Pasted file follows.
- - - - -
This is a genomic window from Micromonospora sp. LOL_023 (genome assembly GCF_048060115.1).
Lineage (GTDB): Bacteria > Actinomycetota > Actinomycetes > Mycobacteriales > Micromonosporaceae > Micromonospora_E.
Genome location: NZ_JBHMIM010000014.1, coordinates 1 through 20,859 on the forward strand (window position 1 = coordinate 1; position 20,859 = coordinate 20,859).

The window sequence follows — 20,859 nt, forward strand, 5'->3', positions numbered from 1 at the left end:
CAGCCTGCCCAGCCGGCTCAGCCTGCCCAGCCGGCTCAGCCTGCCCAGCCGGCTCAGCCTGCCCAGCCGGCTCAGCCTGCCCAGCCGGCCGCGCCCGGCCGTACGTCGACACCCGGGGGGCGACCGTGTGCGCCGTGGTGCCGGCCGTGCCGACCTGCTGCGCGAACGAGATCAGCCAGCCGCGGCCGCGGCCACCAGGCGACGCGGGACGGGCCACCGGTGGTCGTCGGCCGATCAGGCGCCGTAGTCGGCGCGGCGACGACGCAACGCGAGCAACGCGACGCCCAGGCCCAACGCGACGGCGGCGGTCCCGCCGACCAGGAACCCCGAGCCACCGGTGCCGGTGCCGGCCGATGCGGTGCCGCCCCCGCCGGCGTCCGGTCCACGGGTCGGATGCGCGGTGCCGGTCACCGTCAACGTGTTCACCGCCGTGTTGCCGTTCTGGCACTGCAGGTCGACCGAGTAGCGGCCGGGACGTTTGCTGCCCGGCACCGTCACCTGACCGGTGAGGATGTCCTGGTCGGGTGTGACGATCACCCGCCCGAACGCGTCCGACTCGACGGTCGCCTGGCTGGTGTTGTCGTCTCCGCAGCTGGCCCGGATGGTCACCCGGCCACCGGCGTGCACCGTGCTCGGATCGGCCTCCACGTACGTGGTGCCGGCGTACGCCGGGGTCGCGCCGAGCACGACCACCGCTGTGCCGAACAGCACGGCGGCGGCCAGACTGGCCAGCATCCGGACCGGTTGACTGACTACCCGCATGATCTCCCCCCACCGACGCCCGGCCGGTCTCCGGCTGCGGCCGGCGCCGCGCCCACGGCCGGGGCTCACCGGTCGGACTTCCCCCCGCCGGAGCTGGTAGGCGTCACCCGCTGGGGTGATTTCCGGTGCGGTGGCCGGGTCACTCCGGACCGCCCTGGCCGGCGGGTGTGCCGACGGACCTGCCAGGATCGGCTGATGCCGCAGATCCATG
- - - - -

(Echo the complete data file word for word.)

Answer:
This is a genomic window from Micromonospora sp. LOL_023 (genome assembly GCF_048060115.1).
Lineage (GTDB): Bacteria > Actinomycetota > Actinomycetes > Mycobacteriales > Micromonosporaceae > Micromonospora_E.
Genome location: NZ_JBHMIM010000014.1, coordinates 1 through 20,859 on the forward strand (window position 1 = coordinate 1; position 20,859 = coordinate 20,859).

The window sequence follows — 20,859 nt, forward strand, 5'->3', positions numbered from 1 at the left end:
CAGCCTGCCCAGCCGGCTCAGCCTGCCCAGCCGGCTCAGCCTGCCCAGCCGGCTCAGCCTGCCCAGCCGGCTCAGCCTGCCCAGCCGGCCGCGCCCGGCCGTACGTCGACACCCGGGGGGCGACCGTGTGCGCCGTGGTGCCGGCCGTGCCGACCTGCTGCGCGAACGAGATCAGCCAGCCGCGGCCGCGGCCACCAGGCGACGCGGGACGGGCCACCGGTGGTCGTCGGCCGATCAGGCGCCGTAGTCGGCGCGGCGACGACGCAACGCGAGCAACGCGACGCCCAGGCCCAACGCGACGGCGGCGGTCCCGCCGACCAGGAACCCCGAGCCACCGGTGCCGGTGCCGGCCGATGCGGTGCCGCCCCCGCCGGCGTCCGGTCCACGGGTCGGATGCGCGGTGCCGGTCACCGTCAACGTGTTCACCGCCGTGTTGCCGTTCTGGCACTGCAGGTCGACCGAGTAGCGGCCGGGACGTTTGCTGCCCGGCACCGTCACCTGACCGGTGAGGATGTCCTGGTCGGGTGTGACGATCACCCGCCCGAACGCGTCCGACTCGACGGTCGCCTGGCTGGTGTTGTCGTCTCCGCAGCTGGCCCGGATGGTCACCCGGCCACCGGCGTGCACCGTGCTCGGATCGGCCTCCACGTACGTGGTGCCGGCGTACGCCGGGGTCGCGCCGAGCACGACCACCGCTGTGCCGAACAGCACGGCGGCGGCCAGACTGGCCAGCATCCGGACCGGTTGACTGACTACCCGCATGATCTCCCCCCACCGACGCCCGGCCGGTCTCCGGCTGCGGCCGGCGCCGCGCCCACGGCCGGGGCTCACCGGTCGGACTTCCCCCCGCCGGAGCTGGTAGGCGTCACCCGCTGGGGTGATTTCCGGTGCGGTGGCCGGGTCACTCCGGACCGCCCTGGCCGGCGGGTGTGCCGACGGACCTGCCAGGATCGGCTGATGCCGCAGATCCATG